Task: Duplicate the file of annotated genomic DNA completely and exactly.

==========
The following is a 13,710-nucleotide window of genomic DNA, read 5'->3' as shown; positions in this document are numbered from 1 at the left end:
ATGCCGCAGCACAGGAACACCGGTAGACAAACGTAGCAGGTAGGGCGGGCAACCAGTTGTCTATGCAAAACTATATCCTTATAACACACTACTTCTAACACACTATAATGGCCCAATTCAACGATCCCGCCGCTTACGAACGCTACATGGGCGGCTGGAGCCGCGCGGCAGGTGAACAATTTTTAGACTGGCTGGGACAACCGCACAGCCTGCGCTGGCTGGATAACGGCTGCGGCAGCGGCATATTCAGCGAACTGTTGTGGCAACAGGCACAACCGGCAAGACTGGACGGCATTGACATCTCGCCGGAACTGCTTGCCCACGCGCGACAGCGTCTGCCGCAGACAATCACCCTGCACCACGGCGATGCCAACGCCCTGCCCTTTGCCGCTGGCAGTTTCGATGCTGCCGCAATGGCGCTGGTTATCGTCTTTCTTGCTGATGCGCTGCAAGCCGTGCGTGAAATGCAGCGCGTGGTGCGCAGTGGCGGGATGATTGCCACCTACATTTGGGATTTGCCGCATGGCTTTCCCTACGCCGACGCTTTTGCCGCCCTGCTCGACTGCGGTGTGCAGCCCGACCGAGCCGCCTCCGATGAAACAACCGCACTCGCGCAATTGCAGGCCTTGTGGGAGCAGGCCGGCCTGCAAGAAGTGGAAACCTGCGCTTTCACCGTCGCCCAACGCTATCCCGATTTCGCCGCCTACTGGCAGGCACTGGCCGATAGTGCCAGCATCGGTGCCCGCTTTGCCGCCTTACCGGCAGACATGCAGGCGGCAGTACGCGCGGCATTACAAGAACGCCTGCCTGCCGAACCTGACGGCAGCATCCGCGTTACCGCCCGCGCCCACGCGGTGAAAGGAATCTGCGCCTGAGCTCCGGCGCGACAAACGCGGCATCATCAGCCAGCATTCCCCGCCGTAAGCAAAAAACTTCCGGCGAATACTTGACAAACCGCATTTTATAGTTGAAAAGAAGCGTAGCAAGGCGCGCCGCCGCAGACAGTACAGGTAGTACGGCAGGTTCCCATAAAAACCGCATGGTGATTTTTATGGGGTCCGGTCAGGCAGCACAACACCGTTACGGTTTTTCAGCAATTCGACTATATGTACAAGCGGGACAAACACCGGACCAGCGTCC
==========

The following is a 13,710-nucleotide window of genomic DNA, read 5'->3' as shown; positions in this document are numbered from 1 at the left end:
ATGCCGCAGCACAGGAACACCGGTAGACAAACGTAGCAGGTAGGGCGGGCAACCAGTTGTCTATGCAAAACTATATCCTTATAACACACTACTTCTAACACACTATAATGGCCCAATTCAACGATCCCGCCGCTTACGAACGCTACATGGGCGGCTGGAGCCGCGCGGCAGGTGAACAATTTTTAGACTGGCTGGGACAACCGCACAGCCTGCGCTGGCTGGATAACGGCTGCGGCAGCGGCATATTCAGCGAACTGTTGTGGCAACAGGCACAACCGGCAAGACTGGACGGCATTGACATCTCGCCGGAACTGCTTGCCCACGCGCGACAGCGTCTGCCGCAGACAATCACCCTGCACCACGGCGATGCCAACGCCCTGCCCTTTGCCGCTGGCAGTTTCGATGCTGCCGCAATGGCGCTGGTTATCGTCTTTCTTGCTGATGCGCTGCAAGCCGTGCGTGAAATGCAGCGCGTGGTGCGCAGTGGCGGGATGATTGCCACCTACATTTGGGATTTGCCGCATGGCTTTCCCTACGCCGACGCTTTTGCCGCCCTGCTCGACTGCGGTGTGCAGCCCGACCGAGCCGCCTCCGATGAAACAACCGCACTCGCGCAATTGCAGGCCTTGTGGGAGCAGGCCGGCCTGCAAGAAGTGGAAACCTGCGCTTTCACCGTCGCCCAACGCTATCCCGATTTCGCCGCCTACTGGCAGGCACTGGCCGATAGTGCCAGCATCGGTGCCCGCTTTGCCGCCTTACCGGCAGACATGCAGGCGGCAGTACGCGCGGCATTACAAGAACGCCTGCCTGCCGAACCTGACGGCAGCATCCGCGTTACCGCCCGCGCCCACGCGGTGAAAGGAATCTGCGCCTGAGCTCCGGCGCGACAAACGCGGCATCATCAGCCAGCATTCCCCGCCGTAAGCAAAAAACTTCCGGCGAATACTTGACAAACCGCATTTTATAGTTGAAAAGAAGCGTAGCAAGGCGCGCCGCCGCAGACAGTACAGGTAGTACGGCAGGTTCCCATAAAAACCGCATGGTGATTTTTATGGGGTCCGGTCAGGCAGCACAACACCGTTACGGTTTTTCAGCAATTCGACTATATGTACAAGCGGGACAAACACCGGACCAGCGTCC